“A truly repentant person does not negotiate the consequences of his actions.” 1
Scene: an abused wife has followed Biblical principles and the couple is now separated. One day, her unrepentant husband shows up at the door with her favourite flowers. He says he’s had time to think about their relationship. He’s sorry, it won’t happen again and he wants to get back together. He needs her.
God’s way IS reconciliation (I Corinthians 7:11) and no one is advocating hard-heartedness, but she will be “out of the frying pan into the fire” if she does not have convincing evidence first, proving that “godly sorrow” has brought repentance (2 Corinthians 7:10) and genuine change.
A Changed Heart – Not An Apology
“In the center of the narcissistic apology is the offender saying, “I am hurting because of this.” The real apology says, “You are hurting because of this.”
A real apology admits the validity of the victim’s perspective. . . . A part of us knows that we have not been heard or valued. The burden on us has somehow become greater . . . Yet, we are not supposed to continue feeling anything negative because the offender has ‘apologized’ . . . (he) moves your attention to your confusion or anger or pain or guilt . . . and away from the offender.
“Will you forgive me?” sounds a lot like, “There, I said it, now can we be done with this?” If you say “yes”, then everything is supposed to be back the way it was. If you say “no”, you are the bad guy.
The purpose of the narcissistic apology is not to admit the offense and lessen your pain. The purpose is to get you to shut up.” 2
Give It Time
Living with an angry, controlling person takes its toll on a woman’s mental, emotional, spiritual and physical health. She feels flattened out and her life energy and her soul song disappear. She loses personhood and becomes an object whose sole purpose is to meet the needs, wishes, fantasies and demands of her husband. She needs time to heal before she can deal with her abuser again.4
No one changes overnight or never messes up again. Change only begins when he takes responsibility for his destructive behaviours – no more blaming, no more excuses, even if provoked.6
Indicators That He is Not Genuinely Interested in Changing:
- He denies, minimizes and justifies his abusive behaviour.
- He tries to get sympathy from her, family and friends.
- He still lies/deceives.
- He plays ‘victim’.
- He thinks one apology resolves everything.
- He is sorry only for the consequences, not the pain he caused.
- He uses his charms in an attempt to make her forget the abuse.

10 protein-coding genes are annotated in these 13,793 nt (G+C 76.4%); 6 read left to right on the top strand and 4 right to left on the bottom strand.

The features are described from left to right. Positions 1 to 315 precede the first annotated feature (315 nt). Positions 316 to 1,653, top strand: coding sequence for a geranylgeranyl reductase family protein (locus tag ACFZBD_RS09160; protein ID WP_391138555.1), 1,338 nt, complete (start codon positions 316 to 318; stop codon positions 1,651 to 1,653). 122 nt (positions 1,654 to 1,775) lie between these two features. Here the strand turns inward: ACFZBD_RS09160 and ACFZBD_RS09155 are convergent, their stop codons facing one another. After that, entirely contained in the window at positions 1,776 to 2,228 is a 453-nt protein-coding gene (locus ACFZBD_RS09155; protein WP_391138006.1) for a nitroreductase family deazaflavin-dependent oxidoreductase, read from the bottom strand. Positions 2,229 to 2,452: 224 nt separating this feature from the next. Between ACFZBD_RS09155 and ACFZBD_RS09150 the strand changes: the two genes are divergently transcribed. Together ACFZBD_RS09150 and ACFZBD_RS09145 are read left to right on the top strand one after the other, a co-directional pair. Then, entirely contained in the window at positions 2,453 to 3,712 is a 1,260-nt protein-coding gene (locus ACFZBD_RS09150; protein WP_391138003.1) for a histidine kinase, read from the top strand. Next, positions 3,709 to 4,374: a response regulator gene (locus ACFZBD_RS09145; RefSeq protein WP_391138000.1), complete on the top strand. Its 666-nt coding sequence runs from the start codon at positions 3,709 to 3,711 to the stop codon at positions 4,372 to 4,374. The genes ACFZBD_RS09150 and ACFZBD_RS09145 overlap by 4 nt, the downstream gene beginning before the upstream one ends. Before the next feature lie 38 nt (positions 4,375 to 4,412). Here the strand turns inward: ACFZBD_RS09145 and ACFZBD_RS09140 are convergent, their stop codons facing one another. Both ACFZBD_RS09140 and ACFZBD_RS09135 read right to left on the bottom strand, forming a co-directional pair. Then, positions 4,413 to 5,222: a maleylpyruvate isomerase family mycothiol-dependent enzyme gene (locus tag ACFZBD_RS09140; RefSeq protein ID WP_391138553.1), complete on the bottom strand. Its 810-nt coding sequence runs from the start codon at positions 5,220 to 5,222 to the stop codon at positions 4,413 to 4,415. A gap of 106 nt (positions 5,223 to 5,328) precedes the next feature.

- He is still blaming her and angry, diverting attention away from his sin.
- He claims they can not work out the problem if they are not together.
- He refuses counselling or does not stick with it.
- He starts counselling, then claims she has to take him back.
- He cries and begs in public, making her appear cold-hearted to others.
- He sabotages her efforts to make it on her own.
- He admits to lesser evils, avoiding the real issue.
- He harasses, threatens and stalks.
- He ignores her legal right to half of the assets.
- He continues to behave as if he is superior.
- He puts his wants before hers.
- He feels sorry for himself.3
- He claims she is the abusive one.
- He pressures her to go to couples’ counselling.
- He claims his intentions were always good. He was just too dedicated, focused or something else.
- He’s afraid he’s going to lose her so he “complies” to win her back.
- He demands that she move back or he will divorce her.
She Needs to See …
– humility expressed through listening
– patience with the impact of sin
– willingness to involve external accountability
– not re-framing needed change as grovelling 5
John the Baptist told the religious leaders to prove by the way they lived that they had repented. (Luke 3:8).
God said He would reconcile with Israel if they changed their actions (Jeremiah 7:5-7).
The abuser’s changes are real when he keeps God’s commandments (1 John 2:3).
When the abuser is truly repentant, he will:
- Take responsibility: acknowledge the hurt he’s caused others
- Make amends: this is Biblical evidence of true repentance; work hard to rebuild trust; not expect instant restitution
Willingness verses willfulness: has humbled himself before God and others; willing to have others hold him accountable; willing to put in the necessary hard work
Forgiveness v. Reconciliation
We know Joseph (Genesis 37-49) forgave his wicked brothers because he was kind to them. But instead of reconciling with them straight away, he watched them. It was only after Joseph saw their changed behaviours that he trusted them enough to offer reconciliation. 6
Destructive individuals expect amnesty once they say they’re sorry. They assume no more consequences, no extra effort, and that no one will talk about it any more. They believe their ‘sorry’ automatically restores trust and repairs wounds. But words are not enough. Words can be deceptive (Jeremiah 7:4).
Ask These Vital Questions:
1. Does he have self-awareness so that when he starts to slip back, he sees it, stops it or self-corrects?
2. Is he willing to receive feedback so that when she notices he’s slipping into old behaviours, she can tell him and he’s grateful, rather than angry or resentful?
3. Is he willing to be accountable to a small group of trusted men to keep him moving forward toward becoming the man God calls him to?7
1 Jim Berg
5 http://www.bradhambrick.com/selfcenteredspouse – whole series on how to recognize true change
6 LeslieVernick.com – How Do I Know My Spouse’s Changes Are Genuine? Posted on: September 2nd, 2013
7 The Emotionally Destructive Marriage, chap. 12 by Leslie Vernick